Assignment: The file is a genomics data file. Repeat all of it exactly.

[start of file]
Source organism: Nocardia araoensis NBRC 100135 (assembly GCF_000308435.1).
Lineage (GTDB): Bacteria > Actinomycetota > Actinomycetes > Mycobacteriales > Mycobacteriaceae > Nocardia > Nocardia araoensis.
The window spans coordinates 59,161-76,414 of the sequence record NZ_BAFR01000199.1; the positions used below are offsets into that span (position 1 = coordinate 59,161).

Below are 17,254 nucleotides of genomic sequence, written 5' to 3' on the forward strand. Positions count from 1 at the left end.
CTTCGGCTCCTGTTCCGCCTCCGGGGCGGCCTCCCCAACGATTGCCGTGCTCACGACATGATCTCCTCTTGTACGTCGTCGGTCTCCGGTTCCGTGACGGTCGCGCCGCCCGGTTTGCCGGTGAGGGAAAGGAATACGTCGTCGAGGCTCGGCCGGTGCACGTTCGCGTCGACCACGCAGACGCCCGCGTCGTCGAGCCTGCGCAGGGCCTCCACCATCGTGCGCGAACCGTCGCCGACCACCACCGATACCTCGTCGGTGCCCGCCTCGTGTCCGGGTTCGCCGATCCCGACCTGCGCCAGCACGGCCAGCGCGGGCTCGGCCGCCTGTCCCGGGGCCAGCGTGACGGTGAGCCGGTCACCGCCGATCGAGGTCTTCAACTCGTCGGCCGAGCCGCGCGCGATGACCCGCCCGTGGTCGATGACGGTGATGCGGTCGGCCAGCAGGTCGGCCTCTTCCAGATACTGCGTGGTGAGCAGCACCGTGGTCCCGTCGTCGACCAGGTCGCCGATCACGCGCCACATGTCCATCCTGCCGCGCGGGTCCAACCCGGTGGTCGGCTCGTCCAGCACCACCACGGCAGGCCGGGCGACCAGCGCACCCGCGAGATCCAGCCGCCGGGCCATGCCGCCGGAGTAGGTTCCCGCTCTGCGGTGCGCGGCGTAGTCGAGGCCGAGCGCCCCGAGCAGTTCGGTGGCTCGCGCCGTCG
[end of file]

Source organism: Nocardia araoensis NBRC 100135 (assembly GCF_000308435.1).
Lineage (GTDB): Bacteria > Actinomycetota > Actinomycetes > Mycobacteriales > Mycobacteriaceae > Nocardia > Nocardia araoensis.
The window spans coordinates 59,161-76,414 of the sequence record NZ_BAFR01000199.1; the positions used below are offsets into that span (position 1 = coordinate 59,161).

Below are 17,254 nucleotides of genomic sequence, written 5' to 3' on the forward strand. Positions count from 1 at the left end.
CTTCGGCTCCTGTTCCGCCTCCGGGGCGGCCTCCCCAACGATTGCCGTGCTCACGACATGATCTCCTCTTGTACGTCGTCGGTCTCCGGTTCCGTGACGGTCGCGCCGCCCGGTTTGCCGGTGAGGGAAAGGAATACGTCGTCGAGGCTCGGCCGGTGCACGTTCGCGTCGACCACGCAGACGCCCGCGTCGTCGAGCCTGCGCAGGGCCTCCACCATCGTGCGCGAACCGTCGCCGACCACCACCGATACCTCGTCGGTGCCCGCCTCGTGTCCGGGTTCGCCGATCCCGACCTGCGCCAGCACGGCCAGCGCGGGCTCGGCCGCCTGTCCCGGGGCCAGCGTGACGGTGAGCCGGTCACCGCCGATCGAGGTCTTCAACTCGTCGGCCGAGCCGCGCGCGATGACCCGCCCGTGGTCGATGACGGTGATGCGGTCGGCCAGCAGGTCGGCCTCTTCCAGATACTGCGTGGTGAGCAGCACCGTGGTCCCGTCGTCGACCAGGTCGCCGATCACGCGCCACATGTCCATCCTGCCGCGCGGGTCCAACCCGGTGGTCGGCTCGTCCAGCACCACCACGGCAGGCCGGGCGACCAGCGCACCCGCGAGATCCAGCCGCCGGGCCATGCCGCCGGAGTAGGTTCCCGCTCTGCGGTGCGCGGCGTAGTCGAGGCCGAGCGCCCCGAGCAGTTCGGTGGCTCGCGCCGTCG